11. underwear & socks, nearly all old & unremarkable, but hopefully to be replaced by handmade versions soon! While in Oakland, I purchased a Pansy bra after at least 6 months of deliberating — I’m in love with it!

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(leggings + clogs on a rare rainy day in Oakland. Also wearing: Hackwith tunic, Escher)

Trip 2: London & Plymouth, UK (9 days)
Nearly the same, but I swapped:

  1. raincoat instead of jean jacket. Purchased from American Apparel several years ago, pockets are unfortunately wearing out.
  2. 2 light dresses instead of jean shorts. One is an organic cotton Alder shirt dress made of remnant fabric from a Feral Childe sample sale (available online here!). The other is a Charlotte Kan tie-dress in a striped linen-cotton blend, purchased from Fabric.com with a certain amount of guilt (no idea where/how it was made, but I could not get those stripes off my mind!).
  3. ankle boots instead of birkenstocks. They are sort of oxblood color, purchased on clearance at Free People, made in Spain I believe. I’ve had them resoled and fixed up twice and they have lasted longer than previous pairs, but they start to pinch my toes after a whole day of walking.
  4. loafers (thrifted, resoled) as a back up pair of shoes, but I didn’t end up wearing them.
  5. a kanga/cotton shawl/large scarf, purchased when I was in Tanzania. Helpful to have a big rectangle like this as a multipurpose item – I wore is as a scarf, a blanket on the plane, and wrapped up food and small items in it.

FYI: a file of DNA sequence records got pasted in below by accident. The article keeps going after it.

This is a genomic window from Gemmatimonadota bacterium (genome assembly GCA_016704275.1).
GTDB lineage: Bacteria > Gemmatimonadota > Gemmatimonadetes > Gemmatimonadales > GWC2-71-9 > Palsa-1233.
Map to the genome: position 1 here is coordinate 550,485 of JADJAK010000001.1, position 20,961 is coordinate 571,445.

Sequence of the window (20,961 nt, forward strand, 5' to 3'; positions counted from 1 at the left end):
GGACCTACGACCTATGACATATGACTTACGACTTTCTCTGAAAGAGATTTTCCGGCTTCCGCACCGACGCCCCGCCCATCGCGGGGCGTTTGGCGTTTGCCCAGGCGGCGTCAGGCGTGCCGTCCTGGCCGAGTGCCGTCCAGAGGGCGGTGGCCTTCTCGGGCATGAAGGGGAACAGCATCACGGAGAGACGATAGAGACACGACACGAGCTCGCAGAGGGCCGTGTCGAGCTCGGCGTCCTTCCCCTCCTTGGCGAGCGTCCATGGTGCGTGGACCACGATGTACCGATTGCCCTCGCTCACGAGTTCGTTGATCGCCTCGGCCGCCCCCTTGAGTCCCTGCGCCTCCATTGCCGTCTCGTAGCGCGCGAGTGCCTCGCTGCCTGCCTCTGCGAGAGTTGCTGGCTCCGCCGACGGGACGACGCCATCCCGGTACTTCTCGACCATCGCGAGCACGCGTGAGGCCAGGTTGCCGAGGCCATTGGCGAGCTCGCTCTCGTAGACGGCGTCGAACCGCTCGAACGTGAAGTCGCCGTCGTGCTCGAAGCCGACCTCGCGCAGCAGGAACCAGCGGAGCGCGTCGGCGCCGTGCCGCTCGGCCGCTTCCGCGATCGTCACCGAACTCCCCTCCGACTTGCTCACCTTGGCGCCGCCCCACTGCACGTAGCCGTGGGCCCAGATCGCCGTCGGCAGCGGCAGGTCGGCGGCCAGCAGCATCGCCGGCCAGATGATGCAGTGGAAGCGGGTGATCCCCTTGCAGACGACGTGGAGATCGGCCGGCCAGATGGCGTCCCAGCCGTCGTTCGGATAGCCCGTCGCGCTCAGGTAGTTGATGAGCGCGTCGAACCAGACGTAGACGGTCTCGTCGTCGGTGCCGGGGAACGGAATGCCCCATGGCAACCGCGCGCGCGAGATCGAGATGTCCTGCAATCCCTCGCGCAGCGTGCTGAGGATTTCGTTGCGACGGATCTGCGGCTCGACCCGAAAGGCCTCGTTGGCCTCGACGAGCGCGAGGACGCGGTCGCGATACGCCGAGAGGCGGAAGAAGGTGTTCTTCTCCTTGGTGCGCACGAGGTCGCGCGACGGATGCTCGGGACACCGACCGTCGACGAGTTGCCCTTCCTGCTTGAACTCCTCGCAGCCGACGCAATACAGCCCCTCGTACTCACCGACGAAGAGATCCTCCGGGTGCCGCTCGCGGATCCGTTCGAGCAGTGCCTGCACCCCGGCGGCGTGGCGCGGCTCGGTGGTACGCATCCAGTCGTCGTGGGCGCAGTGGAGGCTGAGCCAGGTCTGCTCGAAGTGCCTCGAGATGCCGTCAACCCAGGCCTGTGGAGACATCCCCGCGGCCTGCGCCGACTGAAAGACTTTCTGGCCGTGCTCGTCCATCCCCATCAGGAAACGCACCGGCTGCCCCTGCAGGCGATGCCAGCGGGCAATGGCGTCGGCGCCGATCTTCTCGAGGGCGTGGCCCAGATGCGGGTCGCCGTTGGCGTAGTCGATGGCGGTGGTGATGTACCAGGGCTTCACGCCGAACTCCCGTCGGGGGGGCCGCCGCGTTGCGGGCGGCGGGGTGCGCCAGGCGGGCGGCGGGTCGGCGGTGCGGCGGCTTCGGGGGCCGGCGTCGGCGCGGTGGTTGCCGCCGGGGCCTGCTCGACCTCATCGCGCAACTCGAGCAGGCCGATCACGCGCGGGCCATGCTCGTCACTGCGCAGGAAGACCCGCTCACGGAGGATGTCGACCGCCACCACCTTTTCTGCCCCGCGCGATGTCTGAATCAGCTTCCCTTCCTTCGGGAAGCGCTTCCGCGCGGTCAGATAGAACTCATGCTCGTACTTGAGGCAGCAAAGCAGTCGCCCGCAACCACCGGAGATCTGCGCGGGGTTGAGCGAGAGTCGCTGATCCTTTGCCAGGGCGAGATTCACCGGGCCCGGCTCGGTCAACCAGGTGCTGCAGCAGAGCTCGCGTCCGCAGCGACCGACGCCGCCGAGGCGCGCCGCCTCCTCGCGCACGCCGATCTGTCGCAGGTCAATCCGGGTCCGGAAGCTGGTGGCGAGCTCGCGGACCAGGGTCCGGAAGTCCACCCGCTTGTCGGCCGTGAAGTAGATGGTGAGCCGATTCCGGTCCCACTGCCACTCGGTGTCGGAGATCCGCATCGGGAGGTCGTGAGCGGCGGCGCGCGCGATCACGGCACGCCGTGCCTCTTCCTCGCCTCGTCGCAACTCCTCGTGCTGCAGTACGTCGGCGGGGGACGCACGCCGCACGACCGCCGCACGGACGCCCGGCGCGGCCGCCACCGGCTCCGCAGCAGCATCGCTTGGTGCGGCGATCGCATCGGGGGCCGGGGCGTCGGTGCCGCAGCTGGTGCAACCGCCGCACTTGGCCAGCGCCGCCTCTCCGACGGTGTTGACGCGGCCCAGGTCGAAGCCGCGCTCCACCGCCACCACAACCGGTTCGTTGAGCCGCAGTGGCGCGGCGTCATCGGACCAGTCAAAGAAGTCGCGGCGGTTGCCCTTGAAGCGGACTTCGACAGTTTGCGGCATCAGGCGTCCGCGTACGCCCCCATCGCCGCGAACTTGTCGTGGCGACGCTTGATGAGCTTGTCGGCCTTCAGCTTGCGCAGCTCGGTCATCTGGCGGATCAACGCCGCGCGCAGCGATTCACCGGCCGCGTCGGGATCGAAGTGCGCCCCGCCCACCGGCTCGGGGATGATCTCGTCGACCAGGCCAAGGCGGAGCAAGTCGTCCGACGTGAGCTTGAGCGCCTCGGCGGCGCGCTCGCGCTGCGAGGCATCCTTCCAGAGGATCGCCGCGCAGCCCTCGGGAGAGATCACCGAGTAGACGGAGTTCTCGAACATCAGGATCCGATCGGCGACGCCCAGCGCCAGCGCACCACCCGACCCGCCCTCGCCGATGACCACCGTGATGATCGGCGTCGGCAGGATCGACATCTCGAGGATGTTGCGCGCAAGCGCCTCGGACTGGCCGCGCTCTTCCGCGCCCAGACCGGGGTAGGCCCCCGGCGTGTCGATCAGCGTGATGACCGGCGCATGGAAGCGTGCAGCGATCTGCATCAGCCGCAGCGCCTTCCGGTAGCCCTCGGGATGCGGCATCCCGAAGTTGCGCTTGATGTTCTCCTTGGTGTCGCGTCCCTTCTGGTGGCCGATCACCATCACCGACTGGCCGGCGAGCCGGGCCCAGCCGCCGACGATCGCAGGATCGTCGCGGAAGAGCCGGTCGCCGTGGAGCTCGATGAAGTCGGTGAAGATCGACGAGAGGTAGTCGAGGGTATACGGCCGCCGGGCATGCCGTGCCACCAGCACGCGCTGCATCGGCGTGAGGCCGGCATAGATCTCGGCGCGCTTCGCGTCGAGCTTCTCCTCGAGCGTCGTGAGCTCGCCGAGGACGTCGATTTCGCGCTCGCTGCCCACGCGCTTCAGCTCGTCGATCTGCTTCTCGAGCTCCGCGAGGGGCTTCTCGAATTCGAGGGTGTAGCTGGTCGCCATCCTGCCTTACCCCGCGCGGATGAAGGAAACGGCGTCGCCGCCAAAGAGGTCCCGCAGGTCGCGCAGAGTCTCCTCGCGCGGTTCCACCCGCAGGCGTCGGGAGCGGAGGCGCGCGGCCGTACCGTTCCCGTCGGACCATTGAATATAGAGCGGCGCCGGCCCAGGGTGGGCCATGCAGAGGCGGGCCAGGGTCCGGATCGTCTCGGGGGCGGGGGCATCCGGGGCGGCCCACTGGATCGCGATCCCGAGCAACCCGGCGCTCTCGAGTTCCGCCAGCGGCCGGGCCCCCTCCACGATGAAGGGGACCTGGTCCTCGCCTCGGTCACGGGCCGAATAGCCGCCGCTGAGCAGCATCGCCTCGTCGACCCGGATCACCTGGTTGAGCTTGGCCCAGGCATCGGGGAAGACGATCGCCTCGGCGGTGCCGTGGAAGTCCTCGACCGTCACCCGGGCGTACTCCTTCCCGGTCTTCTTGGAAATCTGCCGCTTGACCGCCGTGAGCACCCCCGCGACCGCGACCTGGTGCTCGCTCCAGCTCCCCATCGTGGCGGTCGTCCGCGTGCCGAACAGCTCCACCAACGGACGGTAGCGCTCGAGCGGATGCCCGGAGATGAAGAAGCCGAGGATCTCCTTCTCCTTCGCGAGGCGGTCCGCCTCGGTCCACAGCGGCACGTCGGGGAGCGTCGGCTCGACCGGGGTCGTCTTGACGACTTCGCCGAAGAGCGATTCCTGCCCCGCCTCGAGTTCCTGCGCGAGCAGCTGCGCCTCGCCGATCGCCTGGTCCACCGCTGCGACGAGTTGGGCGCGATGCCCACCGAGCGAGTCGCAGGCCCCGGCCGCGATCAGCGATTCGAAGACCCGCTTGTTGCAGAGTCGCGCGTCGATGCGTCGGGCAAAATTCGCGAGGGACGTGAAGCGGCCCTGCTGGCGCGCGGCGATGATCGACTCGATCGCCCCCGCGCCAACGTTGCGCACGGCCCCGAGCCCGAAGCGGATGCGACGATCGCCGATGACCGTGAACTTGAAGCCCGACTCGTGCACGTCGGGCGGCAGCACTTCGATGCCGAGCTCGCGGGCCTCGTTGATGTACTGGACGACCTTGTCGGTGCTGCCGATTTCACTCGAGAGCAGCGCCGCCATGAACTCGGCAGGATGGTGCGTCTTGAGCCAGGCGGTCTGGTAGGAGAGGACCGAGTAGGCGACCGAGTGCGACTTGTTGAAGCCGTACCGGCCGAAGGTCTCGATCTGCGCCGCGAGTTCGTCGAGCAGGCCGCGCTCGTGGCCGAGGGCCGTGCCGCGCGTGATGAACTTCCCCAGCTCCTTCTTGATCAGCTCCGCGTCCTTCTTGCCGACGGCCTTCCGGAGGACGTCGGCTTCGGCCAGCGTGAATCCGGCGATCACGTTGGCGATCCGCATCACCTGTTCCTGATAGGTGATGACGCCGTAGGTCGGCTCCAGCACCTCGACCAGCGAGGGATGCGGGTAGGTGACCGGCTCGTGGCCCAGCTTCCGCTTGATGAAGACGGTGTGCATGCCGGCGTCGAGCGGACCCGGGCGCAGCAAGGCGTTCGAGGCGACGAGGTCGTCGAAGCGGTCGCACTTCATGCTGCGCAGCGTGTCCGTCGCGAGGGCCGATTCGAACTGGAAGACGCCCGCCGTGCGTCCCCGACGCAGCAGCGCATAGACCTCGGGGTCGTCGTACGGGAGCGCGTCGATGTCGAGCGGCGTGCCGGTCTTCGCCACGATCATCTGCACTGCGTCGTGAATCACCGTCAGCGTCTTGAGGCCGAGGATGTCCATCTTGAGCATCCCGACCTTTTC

Trip 1: Eastern seaboard (CT & RI), USA (7 days)
Nearly the same as trip 3, I think (I didn’t document it at the time), but I hadn’t made the leggings or short-sleeved Prism dress, so I packed the striped linen-cotton tie dress. I also added:

  1. a bathing suit from J.Crew, one piece V-neck.
  2. a sun hat gifted/handed down to me from my mom 🙂
  3. my Sallie jumpsuit in black organic cotton knit purchased at Verb a really long time ago (probably made in China by Pickering?). I love this jumpsuit but it collects all the dust and cat hair really quickly, so it’s not that helpful for traveling (without a lint roller, at least).
  4. Nisolo Ecuador Huarache sandals in the color almond, I think ? I saved up to buy these this summer as lightweight but close-toed shoe, and I love the style but unfortunately they’ve stretched out a little too much. Not sure what to do about that… Alas, we’re heading into cool weather here pretty fast.

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(jean shorts + linen Zady tee + Escher sweater in Oakland, also basically my summer uniform. Worn with clogs)

the takeaway

  • I could have gone with 1, maybe even 2 fewer shirts for my California trip, but I was afraid that one or two would get smelly from a few days of physical labor, so I packed extra.